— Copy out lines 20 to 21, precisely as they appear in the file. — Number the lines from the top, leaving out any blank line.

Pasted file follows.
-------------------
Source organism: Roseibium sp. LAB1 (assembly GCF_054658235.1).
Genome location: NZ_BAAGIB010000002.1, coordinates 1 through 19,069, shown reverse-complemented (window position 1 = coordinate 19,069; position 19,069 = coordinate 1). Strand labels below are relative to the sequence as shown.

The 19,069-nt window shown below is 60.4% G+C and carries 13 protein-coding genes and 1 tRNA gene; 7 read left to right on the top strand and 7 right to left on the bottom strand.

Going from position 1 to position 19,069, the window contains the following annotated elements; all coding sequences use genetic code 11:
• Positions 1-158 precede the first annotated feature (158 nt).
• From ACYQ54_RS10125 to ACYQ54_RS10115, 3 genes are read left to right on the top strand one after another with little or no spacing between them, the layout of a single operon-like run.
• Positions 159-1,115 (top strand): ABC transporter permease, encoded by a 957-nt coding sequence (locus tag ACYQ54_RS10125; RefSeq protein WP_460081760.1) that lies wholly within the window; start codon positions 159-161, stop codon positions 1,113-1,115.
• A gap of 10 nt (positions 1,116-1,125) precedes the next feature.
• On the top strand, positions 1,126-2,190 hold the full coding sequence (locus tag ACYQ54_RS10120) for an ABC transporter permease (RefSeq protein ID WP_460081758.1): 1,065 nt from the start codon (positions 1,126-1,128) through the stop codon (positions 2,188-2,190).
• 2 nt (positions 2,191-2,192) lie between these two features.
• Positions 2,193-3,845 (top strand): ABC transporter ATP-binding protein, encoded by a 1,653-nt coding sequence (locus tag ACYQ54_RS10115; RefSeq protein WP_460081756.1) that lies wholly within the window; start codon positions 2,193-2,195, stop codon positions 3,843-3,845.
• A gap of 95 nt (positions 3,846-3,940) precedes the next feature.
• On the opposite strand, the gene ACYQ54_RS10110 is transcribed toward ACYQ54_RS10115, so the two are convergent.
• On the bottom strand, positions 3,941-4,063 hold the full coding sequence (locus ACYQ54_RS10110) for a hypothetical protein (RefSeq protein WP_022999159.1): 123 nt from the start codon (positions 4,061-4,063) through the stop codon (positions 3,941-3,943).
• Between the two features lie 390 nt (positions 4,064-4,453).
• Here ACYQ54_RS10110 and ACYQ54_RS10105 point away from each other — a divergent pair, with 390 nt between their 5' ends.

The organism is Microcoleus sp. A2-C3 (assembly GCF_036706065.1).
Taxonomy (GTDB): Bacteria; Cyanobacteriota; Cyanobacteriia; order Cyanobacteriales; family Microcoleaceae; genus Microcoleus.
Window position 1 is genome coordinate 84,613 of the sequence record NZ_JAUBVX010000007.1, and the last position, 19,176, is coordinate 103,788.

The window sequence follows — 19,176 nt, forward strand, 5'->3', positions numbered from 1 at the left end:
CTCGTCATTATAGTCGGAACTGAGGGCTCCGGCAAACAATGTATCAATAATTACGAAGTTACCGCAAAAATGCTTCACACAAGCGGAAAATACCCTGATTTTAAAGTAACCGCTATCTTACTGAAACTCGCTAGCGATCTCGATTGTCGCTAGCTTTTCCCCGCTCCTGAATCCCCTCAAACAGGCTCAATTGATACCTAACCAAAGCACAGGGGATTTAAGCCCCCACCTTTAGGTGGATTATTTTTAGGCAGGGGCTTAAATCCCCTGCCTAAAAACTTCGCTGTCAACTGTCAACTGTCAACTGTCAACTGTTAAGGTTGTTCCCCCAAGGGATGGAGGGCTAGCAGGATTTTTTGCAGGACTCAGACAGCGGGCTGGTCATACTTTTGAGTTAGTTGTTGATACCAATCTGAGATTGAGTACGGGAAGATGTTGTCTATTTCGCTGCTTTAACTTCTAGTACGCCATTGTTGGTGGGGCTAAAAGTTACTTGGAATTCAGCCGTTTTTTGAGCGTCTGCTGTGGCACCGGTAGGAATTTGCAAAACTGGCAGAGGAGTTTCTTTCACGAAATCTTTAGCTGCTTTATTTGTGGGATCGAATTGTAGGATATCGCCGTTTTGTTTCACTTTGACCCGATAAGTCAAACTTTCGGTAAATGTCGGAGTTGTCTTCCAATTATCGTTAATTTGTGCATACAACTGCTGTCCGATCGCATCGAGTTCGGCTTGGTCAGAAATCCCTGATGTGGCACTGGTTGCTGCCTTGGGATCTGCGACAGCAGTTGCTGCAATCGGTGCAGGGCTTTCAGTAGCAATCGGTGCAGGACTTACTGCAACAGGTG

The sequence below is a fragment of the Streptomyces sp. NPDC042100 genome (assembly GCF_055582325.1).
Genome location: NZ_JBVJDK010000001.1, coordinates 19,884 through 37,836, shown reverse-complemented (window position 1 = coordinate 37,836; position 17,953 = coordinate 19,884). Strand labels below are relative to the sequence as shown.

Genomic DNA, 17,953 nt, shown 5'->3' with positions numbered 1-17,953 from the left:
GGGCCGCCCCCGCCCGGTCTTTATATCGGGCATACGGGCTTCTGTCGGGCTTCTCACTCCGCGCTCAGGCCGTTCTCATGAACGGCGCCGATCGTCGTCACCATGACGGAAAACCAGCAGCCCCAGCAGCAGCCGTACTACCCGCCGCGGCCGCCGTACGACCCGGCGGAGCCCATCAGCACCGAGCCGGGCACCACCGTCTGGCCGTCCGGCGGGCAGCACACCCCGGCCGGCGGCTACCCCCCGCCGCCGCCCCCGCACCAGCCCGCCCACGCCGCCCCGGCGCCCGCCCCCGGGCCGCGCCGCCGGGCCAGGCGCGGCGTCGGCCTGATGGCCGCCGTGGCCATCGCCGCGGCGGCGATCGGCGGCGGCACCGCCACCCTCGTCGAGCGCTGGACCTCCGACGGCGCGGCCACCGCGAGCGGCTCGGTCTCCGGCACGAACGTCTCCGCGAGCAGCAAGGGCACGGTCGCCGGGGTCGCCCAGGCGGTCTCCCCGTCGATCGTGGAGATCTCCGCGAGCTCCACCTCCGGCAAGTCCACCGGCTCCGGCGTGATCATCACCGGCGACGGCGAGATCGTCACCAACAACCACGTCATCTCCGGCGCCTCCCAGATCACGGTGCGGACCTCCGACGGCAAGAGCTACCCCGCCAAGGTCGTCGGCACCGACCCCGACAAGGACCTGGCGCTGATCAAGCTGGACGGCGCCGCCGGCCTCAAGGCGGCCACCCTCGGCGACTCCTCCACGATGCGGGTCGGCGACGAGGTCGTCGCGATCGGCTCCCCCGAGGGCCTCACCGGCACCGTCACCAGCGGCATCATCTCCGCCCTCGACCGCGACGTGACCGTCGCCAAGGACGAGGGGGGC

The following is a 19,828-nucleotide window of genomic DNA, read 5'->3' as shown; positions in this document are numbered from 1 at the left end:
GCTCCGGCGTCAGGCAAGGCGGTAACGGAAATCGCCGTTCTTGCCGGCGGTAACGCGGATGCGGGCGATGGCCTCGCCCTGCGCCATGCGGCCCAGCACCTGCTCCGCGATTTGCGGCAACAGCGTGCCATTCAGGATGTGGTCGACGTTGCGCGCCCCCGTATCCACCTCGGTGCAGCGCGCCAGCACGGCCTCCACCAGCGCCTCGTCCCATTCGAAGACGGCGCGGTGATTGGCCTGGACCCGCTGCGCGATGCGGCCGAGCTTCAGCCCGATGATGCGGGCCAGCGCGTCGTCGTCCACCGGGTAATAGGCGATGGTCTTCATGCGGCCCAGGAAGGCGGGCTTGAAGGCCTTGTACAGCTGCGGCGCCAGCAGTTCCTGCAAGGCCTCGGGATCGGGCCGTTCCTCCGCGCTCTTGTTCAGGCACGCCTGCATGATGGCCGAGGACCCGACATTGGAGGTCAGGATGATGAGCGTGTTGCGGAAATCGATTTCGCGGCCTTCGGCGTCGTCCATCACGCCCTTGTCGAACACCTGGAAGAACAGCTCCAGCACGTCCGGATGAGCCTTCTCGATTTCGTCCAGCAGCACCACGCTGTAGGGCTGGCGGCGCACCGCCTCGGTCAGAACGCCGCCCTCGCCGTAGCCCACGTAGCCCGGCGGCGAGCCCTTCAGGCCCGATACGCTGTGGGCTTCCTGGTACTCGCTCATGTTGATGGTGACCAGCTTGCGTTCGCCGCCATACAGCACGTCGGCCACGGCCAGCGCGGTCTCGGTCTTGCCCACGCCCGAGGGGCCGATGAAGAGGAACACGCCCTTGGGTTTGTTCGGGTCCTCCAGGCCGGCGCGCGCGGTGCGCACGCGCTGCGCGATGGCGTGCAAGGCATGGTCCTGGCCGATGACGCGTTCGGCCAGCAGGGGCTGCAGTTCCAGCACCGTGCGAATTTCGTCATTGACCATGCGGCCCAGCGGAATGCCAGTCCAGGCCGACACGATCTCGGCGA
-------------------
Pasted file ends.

The window sequence follows — 19,176 nt, forward strand, 5'->3', positions numbered from 1 at the left end:
CTCGTCATTATAGTCGGAACTGAGGGCTCCGGCAAACAATGTATCAATAATTACGAAGTTACCGCAAAAATGCTTCACACAAGCGGAAAATACCCTGATTTTAAAGTAACCGCTATCTTACTGAAACTCGCTAGCGATCTCGATTGTCGCTAGCTTTTCCCCGCTCCTGAATCCCCTCAAACAGGCTCAATTGATACCTAACCAAAGCACAGGGGATTTAAGCCCCCACCTTTAGGTGGATTATTTTTAGGCAGGGGCTTAAATCCCCTGCCTAAAAACTTCGCTGTCAACTGTCAACTGTCAACTGTCAACTGTTAAGGTTGTTCCCCCAAGGGATGGAGGGCTAGCAGGATTTTTTGCAGGACTCAGACAGCGGGCTGGTCATACTTTTGAGTTAGTTGTTGATACCAATCTGAGATTGAGTACGGGAAGATGTTGTCTATTTCGCTGCTTTAACTTCTAGTACGCCATTGTTGGTGGGGCTAAAAGTTACTTGGAATTCAGCCGTTTTTTGAGCGTCTGCTGTGGCACCGGTAGGAATTTGCAAAACTGGCAGAGGAGTTTCTTTCACGAAATCTTTAGCTGCTTTATTTGTGGGATCGAATTGTAGGATATCGCCGTTTTGTTTCACTTTGACCCGATAAGTCAAACTTTCGGTAAATGTCGGAGTTGTCTTCCAATTATCGTTAATTTGTGCATACAACTGCTGTCCGATCGCATCGAGTTCGGCTTGGTCAGAAATCCCTGATGTGGCACTGGTTGCTGCCTTGGGATCTGCGACAGCAGTTGCTGCAATCGGTGCAGGGCTTTCAGTAGCAATCGGTGCAGGACTTACTGCAACAGGTG